• to stabilise the public finances, and
  • to create jobs.

This was a difficult period for our country but I argue that the programme was managed well.

These are good examples of the core values of the Civil Service coming to the fore.  It is essential that any change to the current accountability arrangements should not damage any of the values which have been the bedrock of our Civil Service.

So we have a certain amount of accountability through our legislative obligations and our answerability to the Oireachtas.  We also have a certain amount of accountability through the public nature of the work that we do and the services we provide.

But it is not enough.  I believe that strengthened accountability arrangements are needed in the Civil Service.  This is evidenced by the recent extensive internal and external consultation processes undertaken by my Department.

This need stems from the reality that the status quo, however assessed, is no longer good enough.  The Civil Service needs a new chapter.  It needs to be more effective, more responsive and higher performing, and this must be clearly evident to the public.

By strengthening accountability, the Civil Service and our political system can be empowered to work better together to get more done.  This will help build trust – trust that informed choices are being made – trust that correct procedures are being adhered to – and trust that public money is being spent in the most effective way possible.

I would now like to tease out options for further change.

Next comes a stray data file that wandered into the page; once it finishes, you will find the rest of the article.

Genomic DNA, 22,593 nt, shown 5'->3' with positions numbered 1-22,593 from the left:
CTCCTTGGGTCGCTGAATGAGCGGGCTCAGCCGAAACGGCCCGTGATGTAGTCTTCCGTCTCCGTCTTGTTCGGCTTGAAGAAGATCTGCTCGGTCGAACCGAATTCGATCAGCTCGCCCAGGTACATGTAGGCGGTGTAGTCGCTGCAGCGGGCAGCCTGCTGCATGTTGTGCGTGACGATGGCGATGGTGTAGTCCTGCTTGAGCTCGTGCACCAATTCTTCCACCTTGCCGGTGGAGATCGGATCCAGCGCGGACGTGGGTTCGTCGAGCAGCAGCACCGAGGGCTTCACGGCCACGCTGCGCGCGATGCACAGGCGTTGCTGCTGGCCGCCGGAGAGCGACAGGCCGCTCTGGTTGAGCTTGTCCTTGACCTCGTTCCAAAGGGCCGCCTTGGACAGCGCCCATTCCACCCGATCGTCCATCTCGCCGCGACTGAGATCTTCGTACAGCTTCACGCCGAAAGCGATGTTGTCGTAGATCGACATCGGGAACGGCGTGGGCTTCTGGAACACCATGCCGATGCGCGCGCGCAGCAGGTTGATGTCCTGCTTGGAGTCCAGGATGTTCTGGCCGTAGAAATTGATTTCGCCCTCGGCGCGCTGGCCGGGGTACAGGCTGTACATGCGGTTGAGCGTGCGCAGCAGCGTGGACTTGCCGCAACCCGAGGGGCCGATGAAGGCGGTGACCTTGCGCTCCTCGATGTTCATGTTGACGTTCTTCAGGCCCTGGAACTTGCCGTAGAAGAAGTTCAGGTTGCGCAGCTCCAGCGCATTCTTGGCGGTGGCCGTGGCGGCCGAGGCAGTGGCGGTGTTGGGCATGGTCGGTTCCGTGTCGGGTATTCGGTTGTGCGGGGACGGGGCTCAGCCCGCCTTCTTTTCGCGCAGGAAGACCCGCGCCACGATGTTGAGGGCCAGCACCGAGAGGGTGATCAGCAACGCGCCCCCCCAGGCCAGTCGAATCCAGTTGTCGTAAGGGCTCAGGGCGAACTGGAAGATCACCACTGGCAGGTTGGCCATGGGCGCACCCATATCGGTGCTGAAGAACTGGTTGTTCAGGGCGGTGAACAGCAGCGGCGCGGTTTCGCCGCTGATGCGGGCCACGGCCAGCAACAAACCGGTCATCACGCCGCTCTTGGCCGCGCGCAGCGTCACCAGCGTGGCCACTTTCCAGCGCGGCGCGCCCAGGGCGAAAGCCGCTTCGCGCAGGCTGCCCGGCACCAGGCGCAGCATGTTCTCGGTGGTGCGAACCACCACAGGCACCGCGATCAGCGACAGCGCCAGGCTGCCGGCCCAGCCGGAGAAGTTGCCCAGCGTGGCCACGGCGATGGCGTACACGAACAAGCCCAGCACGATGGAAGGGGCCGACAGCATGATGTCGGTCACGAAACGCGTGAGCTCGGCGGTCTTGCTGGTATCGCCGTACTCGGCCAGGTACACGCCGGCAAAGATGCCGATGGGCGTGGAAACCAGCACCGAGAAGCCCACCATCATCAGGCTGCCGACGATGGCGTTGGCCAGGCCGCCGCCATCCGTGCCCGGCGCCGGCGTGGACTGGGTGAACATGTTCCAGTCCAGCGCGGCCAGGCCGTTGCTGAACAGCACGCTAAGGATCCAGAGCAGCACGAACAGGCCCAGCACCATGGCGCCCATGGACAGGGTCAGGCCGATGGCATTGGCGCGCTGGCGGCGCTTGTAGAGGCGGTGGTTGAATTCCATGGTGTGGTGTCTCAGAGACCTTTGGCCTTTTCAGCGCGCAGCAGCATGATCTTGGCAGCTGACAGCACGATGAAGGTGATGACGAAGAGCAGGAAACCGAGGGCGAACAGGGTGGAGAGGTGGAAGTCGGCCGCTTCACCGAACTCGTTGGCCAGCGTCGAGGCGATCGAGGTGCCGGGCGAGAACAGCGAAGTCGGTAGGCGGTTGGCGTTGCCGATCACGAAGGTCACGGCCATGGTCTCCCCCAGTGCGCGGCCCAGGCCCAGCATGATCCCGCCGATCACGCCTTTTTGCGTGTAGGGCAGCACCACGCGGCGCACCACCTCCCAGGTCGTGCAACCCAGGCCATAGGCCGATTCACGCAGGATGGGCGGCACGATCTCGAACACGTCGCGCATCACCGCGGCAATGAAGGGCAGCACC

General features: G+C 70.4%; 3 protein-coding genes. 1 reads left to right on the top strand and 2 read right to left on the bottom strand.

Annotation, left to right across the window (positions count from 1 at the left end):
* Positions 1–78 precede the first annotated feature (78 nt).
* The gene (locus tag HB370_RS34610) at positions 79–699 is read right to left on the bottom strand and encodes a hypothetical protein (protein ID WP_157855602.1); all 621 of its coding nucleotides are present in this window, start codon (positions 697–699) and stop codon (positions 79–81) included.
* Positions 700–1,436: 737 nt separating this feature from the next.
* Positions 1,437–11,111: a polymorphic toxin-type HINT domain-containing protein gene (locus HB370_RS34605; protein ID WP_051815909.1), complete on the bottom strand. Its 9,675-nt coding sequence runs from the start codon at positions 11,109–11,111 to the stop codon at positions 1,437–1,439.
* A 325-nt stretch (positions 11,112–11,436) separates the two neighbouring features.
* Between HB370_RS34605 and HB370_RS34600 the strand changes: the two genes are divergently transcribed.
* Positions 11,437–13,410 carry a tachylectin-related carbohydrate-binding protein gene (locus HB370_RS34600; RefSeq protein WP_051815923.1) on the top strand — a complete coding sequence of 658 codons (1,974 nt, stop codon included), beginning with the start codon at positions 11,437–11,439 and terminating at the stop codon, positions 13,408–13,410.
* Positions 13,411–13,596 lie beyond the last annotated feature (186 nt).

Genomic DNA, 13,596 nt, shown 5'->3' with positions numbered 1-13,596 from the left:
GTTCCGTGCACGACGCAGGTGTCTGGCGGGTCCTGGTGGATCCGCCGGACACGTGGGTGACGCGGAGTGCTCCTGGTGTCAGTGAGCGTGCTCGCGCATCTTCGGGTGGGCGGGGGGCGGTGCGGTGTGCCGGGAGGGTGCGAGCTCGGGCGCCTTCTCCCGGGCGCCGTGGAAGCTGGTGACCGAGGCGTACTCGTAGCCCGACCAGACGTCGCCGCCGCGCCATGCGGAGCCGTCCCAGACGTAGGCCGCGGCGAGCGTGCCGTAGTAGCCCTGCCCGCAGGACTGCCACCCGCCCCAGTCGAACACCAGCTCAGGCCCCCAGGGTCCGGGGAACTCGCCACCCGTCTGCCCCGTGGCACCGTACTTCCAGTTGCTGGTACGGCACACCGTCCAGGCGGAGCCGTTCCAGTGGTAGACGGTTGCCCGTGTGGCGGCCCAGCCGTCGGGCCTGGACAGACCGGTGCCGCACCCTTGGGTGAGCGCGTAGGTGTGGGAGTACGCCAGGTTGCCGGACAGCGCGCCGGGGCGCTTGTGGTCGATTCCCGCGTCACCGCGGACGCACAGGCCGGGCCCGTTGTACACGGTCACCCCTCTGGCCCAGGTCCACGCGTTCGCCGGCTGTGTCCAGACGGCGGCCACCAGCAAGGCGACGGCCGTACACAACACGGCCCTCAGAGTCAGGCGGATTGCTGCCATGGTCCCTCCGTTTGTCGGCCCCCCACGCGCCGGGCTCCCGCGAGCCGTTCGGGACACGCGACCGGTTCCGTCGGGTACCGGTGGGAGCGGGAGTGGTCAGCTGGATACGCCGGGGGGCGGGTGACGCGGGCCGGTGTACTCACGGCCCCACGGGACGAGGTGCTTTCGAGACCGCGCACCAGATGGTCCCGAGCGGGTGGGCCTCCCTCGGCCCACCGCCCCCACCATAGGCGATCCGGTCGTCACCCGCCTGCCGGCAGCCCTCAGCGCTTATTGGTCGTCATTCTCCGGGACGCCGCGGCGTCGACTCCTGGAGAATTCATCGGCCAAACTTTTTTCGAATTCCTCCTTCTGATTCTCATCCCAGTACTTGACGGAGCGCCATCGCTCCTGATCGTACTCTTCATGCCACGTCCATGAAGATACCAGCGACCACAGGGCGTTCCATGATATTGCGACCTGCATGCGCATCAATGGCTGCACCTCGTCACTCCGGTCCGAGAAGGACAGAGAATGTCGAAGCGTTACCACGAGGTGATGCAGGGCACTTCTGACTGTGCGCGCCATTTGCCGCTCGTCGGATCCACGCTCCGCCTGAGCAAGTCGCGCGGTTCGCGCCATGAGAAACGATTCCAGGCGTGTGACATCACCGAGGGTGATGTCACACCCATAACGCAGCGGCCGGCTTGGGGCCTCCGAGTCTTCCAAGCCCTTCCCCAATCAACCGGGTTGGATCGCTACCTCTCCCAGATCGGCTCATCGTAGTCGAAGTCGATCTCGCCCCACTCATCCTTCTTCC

“What are the options for further change in this area?”

Last January, Minister Howlin published a Consultation Paper entitled ‘Strengthening Civil Service Accountability and Performance’[8].  This flowed from the commitments in the Programme for Government which were essentially designed to strengthen accountability obligations currently applying to all senior civil service personnel. The Consultation Paper set out a number of reform options.  These included:-

  • the reform of the legislative framework;
  • enhancing the centre of the Civil Service;
  • more effective accountability of senior civil service management; and
  • aligning recruitment and promotion practices with HR requirements.

An extensive public consultation process was managed by an Independent Panel chaired by Prof Kevin Rafter. The Independent Panel’s core recommendations are clear[9].  They recommend establishing an Accountability Board for the Civil Service with external oversight.  This Board would review and challenge senior management performance as well as monitoring progress in the delivery of strategic priorities.  The Independent Panel also recommends designing a performance management system for Secretaries General.

In addition, the Independent Panel endorses publishing ‘who does what and to whom they are answerable’ at the level of Assistant Secretary and Principal Officer.  The Independent Panel also recommends the reintroduction of Organisational Reviews – these reviews would be intended to provide an objective assessment of the capacity and capability of Departments.

I strongly support these recommendations.

Over the coming weeks, Government will be finalising a Civil Service Renewal Plan which will consider the recommendations of the Independent Panel and the ideas developed internally by the Civil Service Renewal Taskforce.  This Renewal Plan will set out an integrated pathway to develop the future capability and capacity of the Civil Service.  This Renewal will help support a higher performing and more accountable Civil Service – higher performing organisations and higher performing staff.

“How does accountability link with performance?”

Of crucial interest when the topic of greater accountability is debated is the question of performance management and our capacity to tackle under-performance in the Civil Service.  Indeed in the mind of some commentators this is the only issue – which of course is patently not the case.